Flat outstretched upon a mound
Of earth I lie; I press my ear
Against its surface and I hear
Far off and deep, the measured sound
Of heart that beats within the ground.
And with it pounds in harmony
The swift, familiar heart in me.
They pulse as one, together swell,
Together fall; I cannot tell
My sound from earth’s, for I am part
Of rhythmic, universal heart.
A man becomes creative, whether he is an artist or a scientist, when he finds a new unity in the variety of nature. He does so by finding a likeness between things which were not thought alike before, and this gives him a sense at the same time of richness and of understanding. The creative mind is a mind that looks for unexpected likenesses.
To the Greeks, the word “character” first referred to the stamp upon a coin. By extension, man was the coin, and the character trait was the stamp imprinted upon him. To them, that trait, for example bravery, was a share of something all mankind had, rather than means of distinguishing one from the whole.
―Edith Hamilton, The Greek Way
Therefore, she hummed the provincial lullaby she had learned from the officers’ children in the English Quarter of Jerusalem, and watched in fascination while the savage radical’s eyes misted over with tears. For an instant, the prison bars melted away, and she felt God’s presence—for the first time since their imprisonment. She was not a captive, and this man was not her captor. Indeed, they were both merely God’s children.
He more than half suspected that one of the things which had kept their marriage together when it seemed as if each year brought the news that two or three of their friends’ marriages had collapsed was their respect of the mystery–the half-grasped but never spoken idea that maybe, when you got right down to the place where the cheese binds, there was no such thing as marriage, no such thing as a union, that each soul stood alone and ultimately defied rationality. That was the mystery. And no matter how well you thought you knew your partner, you occasionally ran into blank walls or fell into pits. And sometimes (rarely, thank God) you ran into a full-fledged pocket of alien strangeness, something like the clear-air turbulence that can buffet an airliner for no reason at all. An attitude or belief which you had never suspected, one so peculiar (at least to you) that it seemed nearly psychotic. And then you trod lightly, if you valued your marriage and your peace of mind; you tried to remember that anger at such a discovery was the province of fools who really believed it was possible for one mind to know another.
Cultural and religious traditions that forbid cross-cultural unions prevent peace on earth. Instead of rejoicing that our sons and daughters are heart-driven and love other humans outside of their familiar religious, social or cultural domains, we punish and insult them. This is wrong. Honor killings are not honorable by God. They are driven by ignorance and ego and nothing more. The Creator favors the man who loves over the man who hates.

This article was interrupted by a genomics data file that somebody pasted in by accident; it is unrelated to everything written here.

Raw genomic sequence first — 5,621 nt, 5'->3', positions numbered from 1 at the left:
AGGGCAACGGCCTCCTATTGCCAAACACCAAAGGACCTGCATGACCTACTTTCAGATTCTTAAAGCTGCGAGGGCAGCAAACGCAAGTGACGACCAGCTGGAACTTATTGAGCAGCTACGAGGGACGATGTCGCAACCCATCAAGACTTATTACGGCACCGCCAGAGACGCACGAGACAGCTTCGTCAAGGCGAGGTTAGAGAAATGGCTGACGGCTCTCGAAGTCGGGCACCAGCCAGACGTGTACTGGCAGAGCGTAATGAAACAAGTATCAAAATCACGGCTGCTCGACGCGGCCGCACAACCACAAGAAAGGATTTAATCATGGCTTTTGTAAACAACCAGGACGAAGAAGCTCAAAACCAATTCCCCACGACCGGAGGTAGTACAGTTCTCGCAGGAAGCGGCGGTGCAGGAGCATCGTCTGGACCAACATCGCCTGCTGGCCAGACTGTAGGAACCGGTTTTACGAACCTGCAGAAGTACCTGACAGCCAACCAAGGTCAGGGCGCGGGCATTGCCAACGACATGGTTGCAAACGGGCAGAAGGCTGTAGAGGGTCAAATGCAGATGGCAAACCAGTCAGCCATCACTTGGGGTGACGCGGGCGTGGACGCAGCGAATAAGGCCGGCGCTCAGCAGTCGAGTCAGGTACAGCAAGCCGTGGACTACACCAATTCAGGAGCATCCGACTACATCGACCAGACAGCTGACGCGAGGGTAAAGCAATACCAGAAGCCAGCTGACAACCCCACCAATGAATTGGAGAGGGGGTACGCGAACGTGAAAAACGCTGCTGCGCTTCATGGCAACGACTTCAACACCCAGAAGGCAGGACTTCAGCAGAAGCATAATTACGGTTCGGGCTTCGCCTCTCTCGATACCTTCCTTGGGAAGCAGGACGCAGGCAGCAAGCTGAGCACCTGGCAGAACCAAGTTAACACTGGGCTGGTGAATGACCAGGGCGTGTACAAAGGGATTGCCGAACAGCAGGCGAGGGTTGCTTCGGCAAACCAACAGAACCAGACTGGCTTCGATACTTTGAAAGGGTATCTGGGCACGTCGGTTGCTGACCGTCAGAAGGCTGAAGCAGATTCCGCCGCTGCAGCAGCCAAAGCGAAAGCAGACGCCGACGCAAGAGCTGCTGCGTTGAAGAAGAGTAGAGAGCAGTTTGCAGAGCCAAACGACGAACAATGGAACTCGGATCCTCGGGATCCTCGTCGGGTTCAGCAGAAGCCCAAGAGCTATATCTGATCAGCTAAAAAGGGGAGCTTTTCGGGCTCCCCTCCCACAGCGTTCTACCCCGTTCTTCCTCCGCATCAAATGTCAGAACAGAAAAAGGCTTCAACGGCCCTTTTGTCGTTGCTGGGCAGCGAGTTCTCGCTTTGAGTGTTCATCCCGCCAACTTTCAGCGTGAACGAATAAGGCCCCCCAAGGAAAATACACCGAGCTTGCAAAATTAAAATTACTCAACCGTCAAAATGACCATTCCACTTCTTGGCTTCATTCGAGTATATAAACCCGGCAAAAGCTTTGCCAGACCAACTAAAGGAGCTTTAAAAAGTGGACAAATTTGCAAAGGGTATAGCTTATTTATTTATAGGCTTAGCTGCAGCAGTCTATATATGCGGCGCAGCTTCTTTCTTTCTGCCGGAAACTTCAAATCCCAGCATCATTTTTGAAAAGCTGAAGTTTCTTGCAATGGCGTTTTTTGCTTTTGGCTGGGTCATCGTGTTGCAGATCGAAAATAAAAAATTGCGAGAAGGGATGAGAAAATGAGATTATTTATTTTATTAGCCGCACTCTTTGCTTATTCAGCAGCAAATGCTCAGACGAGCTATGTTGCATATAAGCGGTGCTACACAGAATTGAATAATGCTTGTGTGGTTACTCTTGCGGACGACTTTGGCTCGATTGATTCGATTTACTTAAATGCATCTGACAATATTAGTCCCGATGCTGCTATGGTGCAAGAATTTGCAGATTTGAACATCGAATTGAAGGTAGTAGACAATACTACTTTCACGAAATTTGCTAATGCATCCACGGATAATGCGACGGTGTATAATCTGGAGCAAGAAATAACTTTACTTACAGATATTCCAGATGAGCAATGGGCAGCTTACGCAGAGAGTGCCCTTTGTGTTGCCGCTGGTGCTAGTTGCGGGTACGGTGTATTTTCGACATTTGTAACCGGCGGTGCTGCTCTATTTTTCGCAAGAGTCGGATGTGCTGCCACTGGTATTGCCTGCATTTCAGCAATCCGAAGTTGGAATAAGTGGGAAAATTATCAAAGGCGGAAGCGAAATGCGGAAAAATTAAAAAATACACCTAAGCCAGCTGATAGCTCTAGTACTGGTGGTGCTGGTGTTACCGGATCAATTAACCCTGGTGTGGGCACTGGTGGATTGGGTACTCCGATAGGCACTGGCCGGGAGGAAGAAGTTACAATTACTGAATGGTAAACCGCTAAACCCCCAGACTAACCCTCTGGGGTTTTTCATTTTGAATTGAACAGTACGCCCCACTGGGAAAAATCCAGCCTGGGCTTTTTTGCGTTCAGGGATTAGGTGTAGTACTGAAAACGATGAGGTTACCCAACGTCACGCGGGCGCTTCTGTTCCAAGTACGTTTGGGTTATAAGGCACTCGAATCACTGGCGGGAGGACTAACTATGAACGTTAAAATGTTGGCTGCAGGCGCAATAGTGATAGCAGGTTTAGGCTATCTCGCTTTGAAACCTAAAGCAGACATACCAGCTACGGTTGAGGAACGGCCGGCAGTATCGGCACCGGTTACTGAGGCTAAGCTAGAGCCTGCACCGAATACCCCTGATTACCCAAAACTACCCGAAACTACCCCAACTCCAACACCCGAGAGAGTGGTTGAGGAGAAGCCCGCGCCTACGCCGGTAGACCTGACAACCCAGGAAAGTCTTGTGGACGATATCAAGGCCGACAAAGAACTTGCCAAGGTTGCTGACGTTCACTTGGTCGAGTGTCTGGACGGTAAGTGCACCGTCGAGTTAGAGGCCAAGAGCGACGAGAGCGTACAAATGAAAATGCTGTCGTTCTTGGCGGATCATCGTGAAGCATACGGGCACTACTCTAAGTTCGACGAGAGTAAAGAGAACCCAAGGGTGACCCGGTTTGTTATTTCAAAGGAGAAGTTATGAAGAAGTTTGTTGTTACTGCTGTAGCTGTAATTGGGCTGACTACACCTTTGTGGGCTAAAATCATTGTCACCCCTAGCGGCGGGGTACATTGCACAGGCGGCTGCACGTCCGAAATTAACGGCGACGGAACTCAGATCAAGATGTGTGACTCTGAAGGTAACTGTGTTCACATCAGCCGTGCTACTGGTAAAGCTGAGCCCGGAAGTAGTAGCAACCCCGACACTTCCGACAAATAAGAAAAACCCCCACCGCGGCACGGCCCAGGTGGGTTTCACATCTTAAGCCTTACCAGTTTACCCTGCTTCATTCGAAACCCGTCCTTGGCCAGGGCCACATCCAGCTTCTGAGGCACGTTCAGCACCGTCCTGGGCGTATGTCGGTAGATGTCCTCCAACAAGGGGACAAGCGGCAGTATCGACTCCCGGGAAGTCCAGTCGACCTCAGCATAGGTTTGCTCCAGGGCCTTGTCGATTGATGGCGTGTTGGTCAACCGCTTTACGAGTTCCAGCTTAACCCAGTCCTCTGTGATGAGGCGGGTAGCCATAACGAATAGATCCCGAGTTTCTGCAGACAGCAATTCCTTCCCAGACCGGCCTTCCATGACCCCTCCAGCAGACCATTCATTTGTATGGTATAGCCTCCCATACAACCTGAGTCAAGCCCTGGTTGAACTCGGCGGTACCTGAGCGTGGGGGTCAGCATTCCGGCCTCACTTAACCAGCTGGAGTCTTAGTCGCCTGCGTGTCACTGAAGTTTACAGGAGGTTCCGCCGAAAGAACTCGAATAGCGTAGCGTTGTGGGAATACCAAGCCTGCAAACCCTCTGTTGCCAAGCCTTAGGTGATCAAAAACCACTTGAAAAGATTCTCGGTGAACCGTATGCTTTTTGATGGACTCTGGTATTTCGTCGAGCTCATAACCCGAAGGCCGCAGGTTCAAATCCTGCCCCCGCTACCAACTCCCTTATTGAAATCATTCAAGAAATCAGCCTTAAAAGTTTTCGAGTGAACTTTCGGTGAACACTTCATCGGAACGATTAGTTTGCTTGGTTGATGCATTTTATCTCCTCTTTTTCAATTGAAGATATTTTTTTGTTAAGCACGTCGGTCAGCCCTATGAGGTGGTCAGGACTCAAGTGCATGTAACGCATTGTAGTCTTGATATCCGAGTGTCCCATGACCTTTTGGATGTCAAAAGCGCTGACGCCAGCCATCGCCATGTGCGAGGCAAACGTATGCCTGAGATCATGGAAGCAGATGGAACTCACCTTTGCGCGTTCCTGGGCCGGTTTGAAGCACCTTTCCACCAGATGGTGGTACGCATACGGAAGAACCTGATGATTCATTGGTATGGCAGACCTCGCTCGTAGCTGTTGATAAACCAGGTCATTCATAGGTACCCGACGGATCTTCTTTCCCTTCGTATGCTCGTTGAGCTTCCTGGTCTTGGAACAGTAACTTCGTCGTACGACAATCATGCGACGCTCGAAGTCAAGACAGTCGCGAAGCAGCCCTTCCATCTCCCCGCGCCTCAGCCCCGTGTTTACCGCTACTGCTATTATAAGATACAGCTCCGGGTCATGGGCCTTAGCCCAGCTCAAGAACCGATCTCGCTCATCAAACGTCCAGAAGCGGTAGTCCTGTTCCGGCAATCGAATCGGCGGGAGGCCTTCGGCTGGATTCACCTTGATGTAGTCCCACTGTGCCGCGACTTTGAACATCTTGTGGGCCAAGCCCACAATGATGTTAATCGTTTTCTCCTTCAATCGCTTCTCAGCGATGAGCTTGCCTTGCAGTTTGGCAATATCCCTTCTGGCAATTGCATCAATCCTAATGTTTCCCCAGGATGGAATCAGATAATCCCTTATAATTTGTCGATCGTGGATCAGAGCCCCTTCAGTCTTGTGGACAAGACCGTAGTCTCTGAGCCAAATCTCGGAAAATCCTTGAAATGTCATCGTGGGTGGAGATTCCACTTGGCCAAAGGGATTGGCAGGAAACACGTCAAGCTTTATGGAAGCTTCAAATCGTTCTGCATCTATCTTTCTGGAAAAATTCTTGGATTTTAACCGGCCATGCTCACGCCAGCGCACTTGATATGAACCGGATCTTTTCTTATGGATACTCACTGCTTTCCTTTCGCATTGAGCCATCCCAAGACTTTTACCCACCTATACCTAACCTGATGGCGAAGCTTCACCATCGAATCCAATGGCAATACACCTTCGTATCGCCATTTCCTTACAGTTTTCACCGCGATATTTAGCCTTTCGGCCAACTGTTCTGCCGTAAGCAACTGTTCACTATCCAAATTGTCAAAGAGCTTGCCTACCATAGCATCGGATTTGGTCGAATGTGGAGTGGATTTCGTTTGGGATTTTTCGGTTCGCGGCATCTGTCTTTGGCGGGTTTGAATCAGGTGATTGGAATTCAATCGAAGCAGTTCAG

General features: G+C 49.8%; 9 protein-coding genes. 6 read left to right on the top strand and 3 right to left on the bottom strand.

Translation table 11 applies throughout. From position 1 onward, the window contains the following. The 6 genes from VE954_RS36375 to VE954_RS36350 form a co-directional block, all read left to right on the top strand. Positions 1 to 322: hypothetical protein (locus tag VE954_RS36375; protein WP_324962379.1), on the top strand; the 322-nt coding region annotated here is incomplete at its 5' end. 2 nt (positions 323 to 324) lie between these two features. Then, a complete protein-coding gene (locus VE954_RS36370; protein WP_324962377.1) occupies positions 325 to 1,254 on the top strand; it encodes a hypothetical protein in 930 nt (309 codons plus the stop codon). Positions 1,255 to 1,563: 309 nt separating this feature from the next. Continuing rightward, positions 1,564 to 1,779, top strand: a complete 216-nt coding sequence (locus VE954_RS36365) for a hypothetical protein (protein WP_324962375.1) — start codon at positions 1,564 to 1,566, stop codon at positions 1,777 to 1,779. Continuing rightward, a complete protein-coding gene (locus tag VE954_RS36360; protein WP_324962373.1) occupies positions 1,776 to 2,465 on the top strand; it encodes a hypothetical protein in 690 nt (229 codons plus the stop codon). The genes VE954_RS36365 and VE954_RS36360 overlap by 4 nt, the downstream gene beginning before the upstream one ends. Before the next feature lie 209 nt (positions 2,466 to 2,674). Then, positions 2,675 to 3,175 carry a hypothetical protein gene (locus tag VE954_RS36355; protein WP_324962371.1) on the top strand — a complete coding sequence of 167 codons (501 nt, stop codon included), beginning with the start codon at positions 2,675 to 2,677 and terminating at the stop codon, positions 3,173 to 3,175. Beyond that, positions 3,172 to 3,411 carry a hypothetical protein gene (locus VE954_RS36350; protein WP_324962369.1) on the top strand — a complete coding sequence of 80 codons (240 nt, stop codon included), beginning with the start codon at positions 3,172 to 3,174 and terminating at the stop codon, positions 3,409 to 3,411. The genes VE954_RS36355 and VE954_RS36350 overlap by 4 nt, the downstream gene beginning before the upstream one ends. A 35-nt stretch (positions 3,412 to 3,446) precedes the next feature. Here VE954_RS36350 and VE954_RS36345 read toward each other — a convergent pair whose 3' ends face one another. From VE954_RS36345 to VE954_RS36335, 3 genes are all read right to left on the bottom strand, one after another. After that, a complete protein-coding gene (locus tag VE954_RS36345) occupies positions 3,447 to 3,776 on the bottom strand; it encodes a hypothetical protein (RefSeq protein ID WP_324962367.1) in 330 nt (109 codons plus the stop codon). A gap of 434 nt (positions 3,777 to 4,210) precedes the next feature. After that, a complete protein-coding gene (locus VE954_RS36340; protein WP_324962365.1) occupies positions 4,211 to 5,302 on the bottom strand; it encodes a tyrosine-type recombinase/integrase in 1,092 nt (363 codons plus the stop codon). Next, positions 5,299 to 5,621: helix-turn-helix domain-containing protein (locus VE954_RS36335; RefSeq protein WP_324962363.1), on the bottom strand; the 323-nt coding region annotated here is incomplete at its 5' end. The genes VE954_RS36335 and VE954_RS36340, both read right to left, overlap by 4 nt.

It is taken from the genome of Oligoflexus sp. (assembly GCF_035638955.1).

–Suzy Kassem, Rise Up and Salute the Sun: The Writings of Suzy Kassem
The interplay of individuality and unity is not one of uniformity and unanimity imposed from above but rather of conflict among diverse groupings that reach a dynamic consensus subject to questioning and criticism. As with a soloist in a jazz quartet, quintet or band, individuality is promoted in order to sustain and increase the creative tension with the group–a tension that yields higher levels of performance to achieve the aim of the collective project.
―Cornel West, Race Matters
The extraordinary thing we now know, thanks to Crick and Watson’s discovery of DNA and the decoding of the human and other genomes, is that all life, everything, all the three million species of life and plant life-all have the same source. We all come from a single source. Everything that lives has its genetic code written in the same alphabet. Unity creates diversity. So don’t think of one God, one truth, one way. Think of one God creating this extraordinary number of ways, the 6,800 languages that are actually spoken. Don’t think there’s only one language within which we can speak to God.
—Jonathan Sacks, “Enriched by Difference”, from On Being with Krista Tippett
When water is being filled in a pot, the sound we hear is a function of the pot, not of the water. Same water makes different sounds in different pots. Each of us, described in Sanskrit as Ghata, meaning pot, responds in a unique way to the stimuli from the surrounding environment. Do not be surprised when the response of another appears entirely different from yours. The pot has created the illusion of a wall, of mine and other. Once you become aware of that illusion, otherness melts and the universe becomes a unified verse again, with apparently diverse responses becoming part of the same symphony.